A 13-year-old girl’s death from COVID-19 at her home in Brampton, Ont., while her mother lay in hospital with the disease sparked an outpouring of grief, anger and community generosity on Monday.
The girl, Emily Viegas, died last Thursday after her father, an essential warehouse worker, reportedly tried to care for her in the family apartment because he worried the overburdened local hospital would transfer her to a facility far from home.
Premier Doug Ford, who has come under scathing criticism for his past refusal to implement paid sick leave for essential workers, expressed condolences for the “terrible loss of this young life.” He called it a “heart-wrenching and a devastating reminder” of the what the virus can do.
“My heart breaks for this family,” Ford, who is in quarantine after a staffer tested positive, said in a statement. “I can’t imagine the unbearable pain and sorrow they are feeling right now.”
According to the Globe and Mail newspaper, Emily had for a week been showing symptoms similar to those that had put her mother in hospital. Her vaccinated father, the family bread winner, feared the hospital would be unable to treat his daughter and opted to keep her at home — where her brother also lives — and tried to nurse her back to health.
Instead, Emily abruptly took a turn for the worse and became one of the country’s youngest pandemic victims.
“It felt real when I found her in bed,” Carlos Viegas told the Globe. “I put my head to her chest and I couldn’t feel nothing. No heartbeat. No nothing. No breathing.”
Brampton is one of the worst COVID-19 hot spots in Canada due to several workplace outbreaks. Health professionals and labour activists have long argued the province had failed to close down infected workplaces and designate their workers as a vaccination priority.
Federal NDP Leader Jagmeet Singh, who raised the tragedy in the House of Commons, said Emily’s father did not have paid sick leave.
“Thirteen-year-old Emily did not have to die,” Singh said. “We need to make sure there is paid sick leave.”
In response to Singh’s questioning, Employment Minister Carla Qualtrough gave a list of benefits the Liberal government had provided, but made no reference to Emily, leaving Singh visibly agitated.
A private member’s bill that would have mandated paid sick leave failed in the Ontario legislature on Monday, with Ford’s Progressive Conservatives voting it down 55 to 20. Ford said last week that his government would be bringing in a sick-leave policy that would fill “gaps” in a federal benefit.
Several area politicians took to social media to express their condolences, including Patrick Brown, mayor of Brampton, who called Emily’s death “beyond heart wrenching.”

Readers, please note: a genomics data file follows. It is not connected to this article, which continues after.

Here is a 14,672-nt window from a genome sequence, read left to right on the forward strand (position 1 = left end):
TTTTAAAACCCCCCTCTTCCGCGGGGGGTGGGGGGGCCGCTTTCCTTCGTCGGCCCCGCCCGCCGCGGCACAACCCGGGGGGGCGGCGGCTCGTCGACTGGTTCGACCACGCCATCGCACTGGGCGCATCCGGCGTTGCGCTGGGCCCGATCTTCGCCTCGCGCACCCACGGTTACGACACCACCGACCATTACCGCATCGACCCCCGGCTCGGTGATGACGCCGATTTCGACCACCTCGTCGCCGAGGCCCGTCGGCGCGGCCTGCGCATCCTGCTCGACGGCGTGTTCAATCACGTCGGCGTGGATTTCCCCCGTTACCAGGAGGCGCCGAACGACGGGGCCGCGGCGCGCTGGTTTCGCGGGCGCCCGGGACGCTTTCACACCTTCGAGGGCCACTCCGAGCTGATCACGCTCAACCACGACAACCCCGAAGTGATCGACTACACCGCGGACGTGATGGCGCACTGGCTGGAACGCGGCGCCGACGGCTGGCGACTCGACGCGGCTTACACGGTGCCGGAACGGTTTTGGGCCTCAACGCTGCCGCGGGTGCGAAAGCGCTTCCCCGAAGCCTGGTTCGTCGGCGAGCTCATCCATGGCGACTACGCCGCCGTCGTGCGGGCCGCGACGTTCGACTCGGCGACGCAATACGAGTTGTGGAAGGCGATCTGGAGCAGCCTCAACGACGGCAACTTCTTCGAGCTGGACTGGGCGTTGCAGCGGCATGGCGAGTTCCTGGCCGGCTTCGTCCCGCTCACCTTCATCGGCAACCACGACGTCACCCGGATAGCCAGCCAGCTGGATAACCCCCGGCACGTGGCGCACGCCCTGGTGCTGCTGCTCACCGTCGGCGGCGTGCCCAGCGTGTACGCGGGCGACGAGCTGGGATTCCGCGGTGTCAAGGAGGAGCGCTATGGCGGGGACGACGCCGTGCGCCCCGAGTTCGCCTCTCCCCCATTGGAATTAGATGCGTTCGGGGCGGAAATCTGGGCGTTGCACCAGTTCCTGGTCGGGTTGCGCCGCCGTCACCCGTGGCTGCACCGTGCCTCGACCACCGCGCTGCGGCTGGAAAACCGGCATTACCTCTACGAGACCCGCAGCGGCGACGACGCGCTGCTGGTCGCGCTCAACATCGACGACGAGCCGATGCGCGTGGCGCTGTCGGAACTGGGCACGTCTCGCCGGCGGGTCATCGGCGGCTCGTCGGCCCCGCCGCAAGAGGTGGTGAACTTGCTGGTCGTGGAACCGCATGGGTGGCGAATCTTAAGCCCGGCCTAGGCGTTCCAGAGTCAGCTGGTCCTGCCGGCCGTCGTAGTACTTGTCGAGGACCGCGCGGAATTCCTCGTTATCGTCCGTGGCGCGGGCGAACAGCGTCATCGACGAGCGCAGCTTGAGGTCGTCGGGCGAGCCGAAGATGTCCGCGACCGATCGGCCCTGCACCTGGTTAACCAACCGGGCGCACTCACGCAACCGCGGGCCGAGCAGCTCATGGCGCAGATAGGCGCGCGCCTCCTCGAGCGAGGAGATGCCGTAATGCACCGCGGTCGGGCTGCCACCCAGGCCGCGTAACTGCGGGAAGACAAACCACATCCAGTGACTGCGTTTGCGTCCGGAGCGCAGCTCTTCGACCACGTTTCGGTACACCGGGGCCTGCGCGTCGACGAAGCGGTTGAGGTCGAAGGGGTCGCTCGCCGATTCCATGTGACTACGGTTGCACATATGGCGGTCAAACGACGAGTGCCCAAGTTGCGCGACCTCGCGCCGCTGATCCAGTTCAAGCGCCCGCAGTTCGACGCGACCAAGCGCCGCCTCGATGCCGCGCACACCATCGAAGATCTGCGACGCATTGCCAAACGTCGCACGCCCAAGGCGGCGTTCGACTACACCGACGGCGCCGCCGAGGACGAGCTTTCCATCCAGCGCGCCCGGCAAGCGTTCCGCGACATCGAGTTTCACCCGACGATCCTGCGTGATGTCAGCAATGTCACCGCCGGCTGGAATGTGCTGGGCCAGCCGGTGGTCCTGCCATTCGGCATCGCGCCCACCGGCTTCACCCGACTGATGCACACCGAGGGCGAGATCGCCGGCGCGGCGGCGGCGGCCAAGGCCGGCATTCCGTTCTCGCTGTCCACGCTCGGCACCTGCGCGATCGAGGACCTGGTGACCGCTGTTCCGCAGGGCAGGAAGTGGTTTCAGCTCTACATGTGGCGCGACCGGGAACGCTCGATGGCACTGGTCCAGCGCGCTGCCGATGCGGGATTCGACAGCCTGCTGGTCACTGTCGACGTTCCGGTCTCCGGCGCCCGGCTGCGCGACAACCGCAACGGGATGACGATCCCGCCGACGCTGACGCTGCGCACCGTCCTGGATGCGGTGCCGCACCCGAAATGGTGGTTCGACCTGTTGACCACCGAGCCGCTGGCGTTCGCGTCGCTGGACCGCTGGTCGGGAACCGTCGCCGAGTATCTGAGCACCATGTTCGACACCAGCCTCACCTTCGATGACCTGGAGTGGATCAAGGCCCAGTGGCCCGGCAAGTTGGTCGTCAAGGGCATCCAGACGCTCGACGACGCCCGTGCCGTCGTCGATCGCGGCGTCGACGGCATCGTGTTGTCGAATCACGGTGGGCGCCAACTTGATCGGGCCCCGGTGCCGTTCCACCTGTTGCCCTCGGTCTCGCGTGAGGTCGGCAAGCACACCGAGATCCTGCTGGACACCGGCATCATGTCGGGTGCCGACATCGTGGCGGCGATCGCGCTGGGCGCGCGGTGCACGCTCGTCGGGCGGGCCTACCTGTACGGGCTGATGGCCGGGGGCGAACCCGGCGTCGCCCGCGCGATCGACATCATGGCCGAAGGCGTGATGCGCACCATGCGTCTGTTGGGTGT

“As a parent, I am lost for words,” he said. “Horrifying. We can never underestimate the seriousness of COVID-19 and the variants.”
Gurratan Singh, provincial NDP representative from Brampton East, said the city was in a pandemic “crisis,” with people dying at an alarming rate. Brampton has lagged in terms of access to vaccines, said Singh, who accused the Ford government of abandoning the city just northwest of Toronto.
In response, Ontario Health Minister Christine Elliott said Brampton had received “significant” assistance.
“There is no suggestion that they’re receiving any less than they’re entitled to,” Elliott told the legislature, where a minute of silence was held Monday.
A fast-rising crowdfunding initiative to raise money for the stricken family topped $80,000 late Monday afternoon, far in excess of its initial $10,000 target.
Adrian Goddard, a friend of Emily’s father who organized the fundraiser, said the money would go to pay funeral and burial costs.
“Please keep her in your thoughts and prayers at this difficult and unfortunate time,” Goddard wrote.
Emily’s father is a well-known local ball hockey referee. The Ontario Ball Hockey Association expressed its sympathies.
“We regret to inform you that Carlos Viegas lost his daughter Emily Victoria Viegas to COVID this past week and she was only 13 years old,” the association said in a tweet.
The Dufferin-Peel Catholic District School Board said it was focusing on supporting staff and students hit by Emily’s death.
Last week, Ontario’s chief coroner Dirk Huyer said more people were dying suddenly at home from COVID-19 without having called for an ambulance. Huyer said it was too soon to explain why that might be happening.
Dr. David Williams, Ontario’s chief medical officer, said on Monday he worried the province could see more deaths among such young people, saying COVID-19 can “impact very quickly.”
Colin Perkel, The Canadian Press